The Unbeatable Squirrel Girl, Vol. 1: Squirrel Power

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The Unbeatable Squirrel Girl, Vol. 1: Squirrel Power by Ryan North

My rating: 4 of 5 stars
Received: Diamond Distributors
Published: 2015
Publisher: Marvel
Recommended Age: 12+
Genres & Themes: Young Adult, Comics, Humor, Action, University Life


BLURB:

Wolverine, Deadpool, Doctor Doom, Thanos: There’s one hero that’s beaten them all-and now she’s got her own ongoing series! (Not that she’s bragging.) That’s right, you asked for it, you got it, it’s SQUIRREL GIRL! (She’s also starting college this semester.) It’s the start of a brand-new set of adventures starring the nuttiest and most upbeat super hero in the world! Continue reading

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Hasib and the Queen of Serpents: A Tale of a Thousand and One Nights

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Hasib and the Queen of Serpents: A Tale of a Thousand and One Nights by David B.

My rating: 2 of 5 stars
Received: Diamond Distributors
Published: June 2018
Publisher: NBM
Recommended Age: 14+
Genres & Themes: Graphic Novel, Fantasy, Adventure, Magic


BLURB:

Heir to the wise Daniel, Hâsib is a young woodcutter promised to a great future. When his greedy companions abandon him in the middle of the forest, he meets the Queen of Serpents. She then tells her story, a fabulous adventure filled with gods and demons, princes and prophets. From Kabul to Cairo, journeys intertwine with intrigues and spiritual quests while the fabulous nights follow one another. An enchanting and intricately designed interpretation of the story of Hâsib Karîm ad-Dîm, through which David B. opens for us the gates of the Thousand and One Nights. For mature readers. Continue reading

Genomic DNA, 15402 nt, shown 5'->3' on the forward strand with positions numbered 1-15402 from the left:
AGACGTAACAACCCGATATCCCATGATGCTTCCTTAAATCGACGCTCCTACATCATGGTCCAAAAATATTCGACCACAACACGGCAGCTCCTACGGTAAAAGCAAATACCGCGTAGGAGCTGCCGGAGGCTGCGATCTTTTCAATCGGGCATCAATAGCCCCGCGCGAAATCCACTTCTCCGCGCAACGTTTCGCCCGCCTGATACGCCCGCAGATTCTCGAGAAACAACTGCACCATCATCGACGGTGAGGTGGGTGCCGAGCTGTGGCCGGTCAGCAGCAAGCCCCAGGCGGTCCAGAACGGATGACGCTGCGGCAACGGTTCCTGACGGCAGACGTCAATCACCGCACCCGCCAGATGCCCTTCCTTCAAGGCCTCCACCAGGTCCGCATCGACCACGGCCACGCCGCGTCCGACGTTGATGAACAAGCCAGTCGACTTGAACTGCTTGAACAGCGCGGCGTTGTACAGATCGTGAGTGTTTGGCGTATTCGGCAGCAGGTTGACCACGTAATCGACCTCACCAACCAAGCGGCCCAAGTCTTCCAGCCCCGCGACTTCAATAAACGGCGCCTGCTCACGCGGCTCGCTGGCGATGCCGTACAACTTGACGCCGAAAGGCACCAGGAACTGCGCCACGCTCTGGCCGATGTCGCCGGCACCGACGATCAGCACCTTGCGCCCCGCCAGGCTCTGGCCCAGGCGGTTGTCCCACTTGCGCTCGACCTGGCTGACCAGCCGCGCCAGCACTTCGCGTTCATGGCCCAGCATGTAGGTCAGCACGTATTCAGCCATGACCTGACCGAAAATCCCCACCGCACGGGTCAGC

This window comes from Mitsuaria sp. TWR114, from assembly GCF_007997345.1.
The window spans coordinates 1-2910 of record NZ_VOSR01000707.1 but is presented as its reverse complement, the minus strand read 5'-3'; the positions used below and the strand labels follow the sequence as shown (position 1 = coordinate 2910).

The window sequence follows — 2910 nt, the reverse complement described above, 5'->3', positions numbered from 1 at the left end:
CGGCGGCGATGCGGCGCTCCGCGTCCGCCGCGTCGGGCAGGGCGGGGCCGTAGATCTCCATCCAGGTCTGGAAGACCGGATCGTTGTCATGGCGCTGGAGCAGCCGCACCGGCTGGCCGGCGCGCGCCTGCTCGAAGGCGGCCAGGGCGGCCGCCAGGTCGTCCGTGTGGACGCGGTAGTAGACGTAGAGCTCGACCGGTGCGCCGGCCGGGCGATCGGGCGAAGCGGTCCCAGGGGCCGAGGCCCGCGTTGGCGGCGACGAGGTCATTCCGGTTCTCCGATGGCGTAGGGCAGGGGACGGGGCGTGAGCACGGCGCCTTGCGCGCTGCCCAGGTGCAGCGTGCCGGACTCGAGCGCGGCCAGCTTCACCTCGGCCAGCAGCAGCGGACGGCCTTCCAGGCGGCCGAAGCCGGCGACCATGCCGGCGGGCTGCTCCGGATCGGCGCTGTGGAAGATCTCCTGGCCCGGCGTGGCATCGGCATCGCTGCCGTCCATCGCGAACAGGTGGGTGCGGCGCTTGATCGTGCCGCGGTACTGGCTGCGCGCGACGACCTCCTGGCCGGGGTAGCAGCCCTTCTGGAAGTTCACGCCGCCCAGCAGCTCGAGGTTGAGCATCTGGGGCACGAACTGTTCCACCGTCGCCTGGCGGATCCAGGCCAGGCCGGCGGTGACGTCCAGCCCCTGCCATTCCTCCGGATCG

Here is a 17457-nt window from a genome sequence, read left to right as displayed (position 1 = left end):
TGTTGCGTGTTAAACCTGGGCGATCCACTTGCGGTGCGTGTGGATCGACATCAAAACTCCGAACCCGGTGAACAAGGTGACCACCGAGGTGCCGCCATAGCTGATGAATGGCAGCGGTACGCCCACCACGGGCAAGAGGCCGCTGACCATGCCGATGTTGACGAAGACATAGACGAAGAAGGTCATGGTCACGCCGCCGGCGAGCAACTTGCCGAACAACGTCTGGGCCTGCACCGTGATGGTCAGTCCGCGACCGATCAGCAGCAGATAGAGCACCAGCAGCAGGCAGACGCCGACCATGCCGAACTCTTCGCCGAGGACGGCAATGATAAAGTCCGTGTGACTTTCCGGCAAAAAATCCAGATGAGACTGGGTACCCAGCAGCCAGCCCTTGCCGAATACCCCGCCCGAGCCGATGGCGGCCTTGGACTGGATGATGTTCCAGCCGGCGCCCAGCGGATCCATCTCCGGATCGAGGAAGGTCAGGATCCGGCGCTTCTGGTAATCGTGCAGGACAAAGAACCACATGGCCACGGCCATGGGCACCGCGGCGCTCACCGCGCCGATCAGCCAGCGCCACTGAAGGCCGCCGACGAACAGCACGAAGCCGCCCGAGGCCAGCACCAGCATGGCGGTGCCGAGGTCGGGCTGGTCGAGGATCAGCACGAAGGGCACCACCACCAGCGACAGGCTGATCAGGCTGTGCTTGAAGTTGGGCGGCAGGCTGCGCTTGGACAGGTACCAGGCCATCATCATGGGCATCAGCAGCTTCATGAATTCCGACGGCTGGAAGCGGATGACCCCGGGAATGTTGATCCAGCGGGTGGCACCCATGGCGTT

Giant Days, Vol. 6

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Giant Days, Vol. 6 by John Allison

My rating: 4 of 5 stars
Received: Diamond Distributors
Published: 2017
Publisher: BOOM! Box
Recommended Age: 13+
Genres & Themes: Young Adult, Comic, Humor, Friendship, Romance, University Life, LGBTQIA+


BLURB:

Second year begins and Daisy, Susan, and Esther have taken their friendship commitment to the next level by moving into their “beautiful home” off-campus. But the keys didn’t come without new responsibilities. Unwanted suitor visits, a robbery, and Susan living only a few blocks apart from her ex-boyfriend, McGraw, has made the dorms feel like a haven. The girls are in for a dose of reality when they learn that there’s more to being an adult than paying your own rent.

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The Life-Changing Manga of Tidying Up: A Magical Story

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The Life-Changing Manga of Tidying Up: A Magical Story by Marie Kondō

My rating: 3 of 5 stars
Received: Diamond Distributors
Published: 2017
Publisher: Ten Speed Press
Recommended Age: 12+
Genres & Themes: Manga, Educational, Organization, Lifestyle, Cute


BLURB:

From the #1 New York Times best-selling author and lifestyle/cleaning guru Marie Kondo, this graphic novelization brings Kondo’s life-changing tidying method to life with the fun, quirky story of a woman who transforms her home, work, and love life using Kondo’s advice and inspiration. Continue reading

I’m Still Here: Black Dignity in a World Made for Whiteness

I'm Still Here by Austin Channing Brown
I’m Still Here: Black Dignity in a World Made for Whiteness by Austin Channing Brown

My rating: 4 of 5 stars
Received: Publisher
Published: May 15th, 2018
Publisher: Convergent Books
Recommended Age: 14+
Pacing: Normal
Genres & Themes: Adult, Memoir, Nonfiction, Race, Social Justice, Discrimination, Religion


BLURB:

Austin Channing Brown’s first encounter with a racialized America came at age 7, when she discovered her parents named her Austin to deceive future employers into thinking she was a white man. Growing up in majority-white schools, organizations, and churches, Austin writes, “I had to learn what it means to love blackness,” a journey that led to a lifetime spent navigating America’s racial divide as a writer, speaker and expert who helps organizations practice genuine inclusion. In a time when nearly all institutions (schools, churches, universities, businesses) claim to value “diversity” in their mission statements, I’m Still Here is a powerful account of how and why our actions so often fall short of our words. Austin writes in breathtaking detail about her journey to self-worth and the pitfalls that kill our attempts at racial justice, in stories that bear witness to the complexity of America’s social fabric–from Black Cleveland neighborhoods to private schools in the middle-class suburbs, from prison walls to the boardrooms at majority-white organizations. Continue reading